I don’t think I’ve met anybody who thrived on being hated or disliked.

It’s important to know that we are loved, liked and accepted isn’t it?

So naturally when it comes to our online life we yearn for the same thing, love and acceptance.

When we make content or we share something online, what are we trying to achieve?

Are we looking to strike up an online conversation? Are we trying to get likes, clicks and views, or are we looking for some attention?

Some of us might get a bit nervous when we post something, and ask questions like;

“Will anyone like this?”

“Will people get it?”

We wait to be judged by the people, the online community that is the global village.

But how important is this?

Do we feel neglected and unloved when no-one likes or comments on our posts?

Sometimes we get a few plays and re-tweets, a couple of likes and we feel loved and liked.

But is this a real kind of love?

I find society and cultures fascinating, especially when it comes to our online selves and how we interact with others.

Recently I caught up with a couple of young go-getters who use social media every day.

Zac is a musician and media artist, while Stef is a photographer and is moving towards being a photojournalist.

It was interesting to hear their thoughts about social media and the above is a summary of our chat.

I’m old enough to remember a time when there was no internet and no mobile phones.

I can’t say if those days are better or worse than today?

The list of pros and cons are way to big to summarise, however I have to say there are certainly a lot more distractions today.

For example Stef while working on the computer, can have up to 16 different pages and panels open at the one time.

“I’ll be sitting on my computer at 3 o’clock in the morning, writing an article, doing an assignment while editing photos, browsing the web, watching a short film and talking to a friend all at the same time and your mind convinces you that you’re going to get a lot done. But 5 o'clock comes along and you realise you’ve done absolutely nothing!”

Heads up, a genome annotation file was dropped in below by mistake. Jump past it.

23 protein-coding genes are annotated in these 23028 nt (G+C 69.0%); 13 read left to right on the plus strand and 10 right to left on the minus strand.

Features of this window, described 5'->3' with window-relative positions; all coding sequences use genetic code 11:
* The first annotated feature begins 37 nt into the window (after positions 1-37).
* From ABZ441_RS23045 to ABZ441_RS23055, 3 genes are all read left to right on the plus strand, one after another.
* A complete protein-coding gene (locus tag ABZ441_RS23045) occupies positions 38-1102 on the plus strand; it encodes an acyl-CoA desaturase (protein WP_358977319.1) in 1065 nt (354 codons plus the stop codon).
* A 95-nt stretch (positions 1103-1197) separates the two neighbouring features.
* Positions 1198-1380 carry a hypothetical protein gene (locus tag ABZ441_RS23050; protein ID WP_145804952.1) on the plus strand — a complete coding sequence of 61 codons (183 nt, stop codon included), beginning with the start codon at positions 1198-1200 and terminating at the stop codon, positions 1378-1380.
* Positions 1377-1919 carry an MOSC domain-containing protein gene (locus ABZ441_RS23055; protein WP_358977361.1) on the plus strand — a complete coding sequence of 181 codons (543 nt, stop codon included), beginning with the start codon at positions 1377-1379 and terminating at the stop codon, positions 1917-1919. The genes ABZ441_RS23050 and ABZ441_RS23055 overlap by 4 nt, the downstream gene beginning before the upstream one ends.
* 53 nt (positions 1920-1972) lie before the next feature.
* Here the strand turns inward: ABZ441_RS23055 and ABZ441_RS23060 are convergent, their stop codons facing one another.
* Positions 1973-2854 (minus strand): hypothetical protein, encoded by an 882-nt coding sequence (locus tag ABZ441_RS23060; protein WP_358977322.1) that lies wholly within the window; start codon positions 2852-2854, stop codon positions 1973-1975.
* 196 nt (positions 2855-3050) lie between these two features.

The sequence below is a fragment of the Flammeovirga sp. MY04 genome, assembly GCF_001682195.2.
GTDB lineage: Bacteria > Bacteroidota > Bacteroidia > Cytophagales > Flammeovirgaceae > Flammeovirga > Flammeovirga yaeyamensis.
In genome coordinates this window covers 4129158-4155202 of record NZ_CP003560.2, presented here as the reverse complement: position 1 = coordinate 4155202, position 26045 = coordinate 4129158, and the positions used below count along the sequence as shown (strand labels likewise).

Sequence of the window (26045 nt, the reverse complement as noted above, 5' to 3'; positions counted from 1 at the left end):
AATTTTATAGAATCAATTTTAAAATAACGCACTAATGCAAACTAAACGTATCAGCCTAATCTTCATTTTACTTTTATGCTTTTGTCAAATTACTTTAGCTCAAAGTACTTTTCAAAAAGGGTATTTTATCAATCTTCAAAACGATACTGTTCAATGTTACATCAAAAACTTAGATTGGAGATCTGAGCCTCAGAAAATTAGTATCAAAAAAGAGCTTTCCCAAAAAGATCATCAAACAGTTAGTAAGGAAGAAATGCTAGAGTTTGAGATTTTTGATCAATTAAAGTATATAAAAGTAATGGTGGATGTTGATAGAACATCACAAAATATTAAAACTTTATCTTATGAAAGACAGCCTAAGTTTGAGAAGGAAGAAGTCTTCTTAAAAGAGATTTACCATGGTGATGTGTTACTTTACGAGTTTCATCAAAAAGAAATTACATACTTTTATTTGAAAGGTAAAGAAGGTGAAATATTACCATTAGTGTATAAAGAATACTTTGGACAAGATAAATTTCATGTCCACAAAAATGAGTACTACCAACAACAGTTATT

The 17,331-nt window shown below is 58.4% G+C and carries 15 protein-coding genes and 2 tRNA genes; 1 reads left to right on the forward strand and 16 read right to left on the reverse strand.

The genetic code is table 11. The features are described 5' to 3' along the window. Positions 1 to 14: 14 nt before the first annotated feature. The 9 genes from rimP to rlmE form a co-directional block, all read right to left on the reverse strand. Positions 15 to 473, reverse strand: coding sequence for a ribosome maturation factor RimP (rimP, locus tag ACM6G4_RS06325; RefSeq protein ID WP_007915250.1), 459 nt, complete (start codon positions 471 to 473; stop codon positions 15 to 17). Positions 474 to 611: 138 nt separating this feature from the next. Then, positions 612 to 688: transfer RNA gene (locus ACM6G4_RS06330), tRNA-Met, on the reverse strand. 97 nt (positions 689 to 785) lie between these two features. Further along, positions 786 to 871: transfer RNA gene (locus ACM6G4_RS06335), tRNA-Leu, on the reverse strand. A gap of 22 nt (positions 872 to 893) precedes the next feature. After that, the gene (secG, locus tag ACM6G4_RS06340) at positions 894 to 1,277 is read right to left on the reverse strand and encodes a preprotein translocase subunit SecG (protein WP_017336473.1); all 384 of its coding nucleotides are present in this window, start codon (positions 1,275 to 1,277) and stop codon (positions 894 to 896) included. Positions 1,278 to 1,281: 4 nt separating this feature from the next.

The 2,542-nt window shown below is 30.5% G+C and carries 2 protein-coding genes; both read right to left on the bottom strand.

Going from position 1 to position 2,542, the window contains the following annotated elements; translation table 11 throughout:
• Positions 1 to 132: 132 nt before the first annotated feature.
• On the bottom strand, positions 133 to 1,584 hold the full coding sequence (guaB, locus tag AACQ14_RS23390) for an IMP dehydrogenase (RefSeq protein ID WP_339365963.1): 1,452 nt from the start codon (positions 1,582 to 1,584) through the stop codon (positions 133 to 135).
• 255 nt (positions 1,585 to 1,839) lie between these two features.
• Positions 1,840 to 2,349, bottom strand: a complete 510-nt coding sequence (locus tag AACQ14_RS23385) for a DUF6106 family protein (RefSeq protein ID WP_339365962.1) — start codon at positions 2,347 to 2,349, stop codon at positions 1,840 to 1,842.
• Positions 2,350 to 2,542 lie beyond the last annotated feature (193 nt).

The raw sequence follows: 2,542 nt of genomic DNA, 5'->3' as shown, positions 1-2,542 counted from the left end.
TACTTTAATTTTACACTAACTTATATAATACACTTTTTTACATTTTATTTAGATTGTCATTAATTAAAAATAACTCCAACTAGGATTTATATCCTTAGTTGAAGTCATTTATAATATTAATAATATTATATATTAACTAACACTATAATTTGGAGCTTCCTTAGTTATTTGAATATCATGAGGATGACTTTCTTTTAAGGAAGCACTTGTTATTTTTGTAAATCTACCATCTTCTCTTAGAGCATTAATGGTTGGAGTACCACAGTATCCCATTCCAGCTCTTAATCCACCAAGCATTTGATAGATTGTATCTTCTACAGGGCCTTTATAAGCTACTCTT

Stef says, “It’s very hard to close that FB tab, close that you tube channel that keeps taking you to more ridiculous videos, and just focus on what you need to do. Or if you want to appreciate a piece of art that you are viewing it’s very hard to stop everything else and appreciate it.”

Do all these distractions take away from the stories and content we view?

Do the amount of views and likes on something determine whether we watch it?

For Zac it's important to him on how many likes and views are on a piece of content, but agrees it is harder to break through and get your work seen by the masses.

“You share content on Twitter and FB and you hope someone else will look at it and the cycle keeps going and where it starts and stops is with us, and I guess it will just keep going like that till something better comes along.”

The Beatles said it, all we need is love, but the means in which we receive that love, or how genuine that love actually is, is what makes social media complex but interesting.

That fundamental element of wanting to be accepted, yearning to be acknowledged by others will always be fundamental to being human, but is this the same for our online lives?

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